An independent review has found 'unsafe' and 'unacceptable' treatment of patients at nine hospitals around the country.
The Independent Review of Unplanned Care was carried out in 2018 – 2019; however, it was never published.
It has now been released to the Irish Patients Association (IPA) on foot of a Freedom of Information request.
The report finds that at least half of patients spent at least one night in the Emergency Department on a trolley before either getting a bed of being discharged.
In one hospital it found patients spending up to 10 nights on trolleys.
The report, carried out by former RCSI president Professor Frank Keane, finds that hospital staff did not always know who was in charge.
It warns that at times, “there was no clear understanding of who was providing the care” to patients.
It also notes that wards often contained patients with a range of illnesses – meaning doctors and nurses were constantly moving around the building to access their patients.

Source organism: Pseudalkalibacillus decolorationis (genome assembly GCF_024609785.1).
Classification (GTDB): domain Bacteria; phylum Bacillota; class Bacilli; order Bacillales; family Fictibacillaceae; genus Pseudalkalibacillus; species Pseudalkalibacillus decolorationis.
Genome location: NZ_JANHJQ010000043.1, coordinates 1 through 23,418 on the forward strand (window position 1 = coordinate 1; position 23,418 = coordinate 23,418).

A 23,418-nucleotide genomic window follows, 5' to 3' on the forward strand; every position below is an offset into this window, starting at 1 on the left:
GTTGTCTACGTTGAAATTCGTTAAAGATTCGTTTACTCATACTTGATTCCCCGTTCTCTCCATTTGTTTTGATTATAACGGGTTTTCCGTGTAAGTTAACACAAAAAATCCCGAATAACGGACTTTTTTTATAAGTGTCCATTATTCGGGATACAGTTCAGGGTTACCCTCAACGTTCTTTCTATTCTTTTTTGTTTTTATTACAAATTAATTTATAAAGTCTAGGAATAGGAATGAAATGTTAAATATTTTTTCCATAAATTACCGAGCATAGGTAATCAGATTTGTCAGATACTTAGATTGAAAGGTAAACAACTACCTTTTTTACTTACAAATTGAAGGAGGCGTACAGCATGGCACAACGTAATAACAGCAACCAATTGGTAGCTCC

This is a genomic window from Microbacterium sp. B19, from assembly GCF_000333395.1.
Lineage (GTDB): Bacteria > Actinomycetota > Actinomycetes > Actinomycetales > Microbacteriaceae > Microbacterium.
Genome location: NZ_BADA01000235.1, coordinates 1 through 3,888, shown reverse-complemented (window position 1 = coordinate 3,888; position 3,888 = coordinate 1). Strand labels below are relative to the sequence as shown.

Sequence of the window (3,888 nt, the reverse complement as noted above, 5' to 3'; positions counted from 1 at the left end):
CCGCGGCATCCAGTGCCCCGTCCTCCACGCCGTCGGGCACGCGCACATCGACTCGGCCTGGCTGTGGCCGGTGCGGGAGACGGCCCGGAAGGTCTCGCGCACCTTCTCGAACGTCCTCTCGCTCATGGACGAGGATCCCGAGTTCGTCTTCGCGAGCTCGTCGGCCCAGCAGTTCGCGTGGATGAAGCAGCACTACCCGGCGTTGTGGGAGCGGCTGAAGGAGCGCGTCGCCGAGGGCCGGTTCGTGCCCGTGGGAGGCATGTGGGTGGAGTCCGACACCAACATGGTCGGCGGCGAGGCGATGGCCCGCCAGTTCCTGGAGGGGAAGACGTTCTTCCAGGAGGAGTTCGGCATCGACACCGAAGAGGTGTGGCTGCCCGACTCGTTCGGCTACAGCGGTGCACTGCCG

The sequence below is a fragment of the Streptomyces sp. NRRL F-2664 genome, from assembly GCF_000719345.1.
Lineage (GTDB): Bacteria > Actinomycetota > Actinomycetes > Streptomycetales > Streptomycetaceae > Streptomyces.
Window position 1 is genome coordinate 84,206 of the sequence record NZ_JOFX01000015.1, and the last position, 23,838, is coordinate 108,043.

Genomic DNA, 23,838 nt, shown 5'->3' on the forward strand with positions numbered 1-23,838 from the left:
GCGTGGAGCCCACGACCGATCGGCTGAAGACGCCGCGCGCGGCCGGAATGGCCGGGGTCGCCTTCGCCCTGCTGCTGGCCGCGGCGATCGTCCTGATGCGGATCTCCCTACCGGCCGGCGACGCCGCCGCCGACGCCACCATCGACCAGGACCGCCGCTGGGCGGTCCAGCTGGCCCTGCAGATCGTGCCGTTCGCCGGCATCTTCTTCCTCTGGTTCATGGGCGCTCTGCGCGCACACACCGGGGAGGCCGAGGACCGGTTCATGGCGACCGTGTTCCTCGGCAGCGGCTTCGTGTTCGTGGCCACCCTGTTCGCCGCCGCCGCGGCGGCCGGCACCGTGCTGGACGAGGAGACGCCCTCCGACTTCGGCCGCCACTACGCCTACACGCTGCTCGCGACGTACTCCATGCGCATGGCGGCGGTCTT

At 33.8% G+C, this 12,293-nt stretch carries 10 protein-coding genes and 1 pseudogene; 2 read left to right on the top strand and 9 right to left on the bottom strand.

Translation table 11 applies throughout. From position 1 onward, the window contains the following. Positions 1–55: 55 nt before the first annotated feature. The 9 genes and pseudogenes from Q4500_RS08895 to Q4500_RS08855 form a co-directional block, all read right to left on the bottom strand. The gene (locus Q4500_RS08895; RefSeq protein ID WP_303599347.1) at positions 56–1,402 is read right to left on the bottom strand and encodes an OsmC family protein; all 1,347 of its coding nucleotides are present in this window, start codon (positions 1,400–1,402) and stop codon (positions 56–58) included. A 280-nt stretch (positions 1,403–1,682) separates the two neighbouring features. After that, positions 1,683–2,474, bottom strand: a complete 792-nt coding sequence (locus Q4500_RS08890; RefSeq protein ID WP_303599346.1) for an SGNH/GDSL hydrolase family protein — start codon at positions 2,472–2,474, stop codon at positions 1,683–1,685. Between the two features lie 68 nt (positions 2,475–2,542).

The report makes 30 recommendations – including bringing the practice of placing trolleys on wards to an end.
In a statement, IPA founder Stephen McMahon said it took the group 17 months to get sight of the report.
He said there is a “hear no evil, see no evil” culture at the top of the HSE that is leading to systemic failures in emergency care.
“Patients everywhere in Ireland deserve better, much better, performance,” he said. “We can all play an important role in bringing real reform to our health services.”
“We continue to have massive overcrowding n our emergency Departments costing lives and impacting on timely access to care for these awaiting operations. How many patients have been impacted by the delay in publishing and fully implementing the recommendations in the Keane Report?”
The HSE said it decided not to publish the report in 2020 because the COVID pandemic meant it was no longer relevant.
The Department of Health then agreed to release it to the IPA.
The hospitals involved in the review were Naas General, Tallaght University Hospital, the Midland Regional Tullamore, the Mater, Cork University Hospital, University Hospital Limerick, University Hospital Waterford, St Vincent’s University Hospital and Galway University Hospital.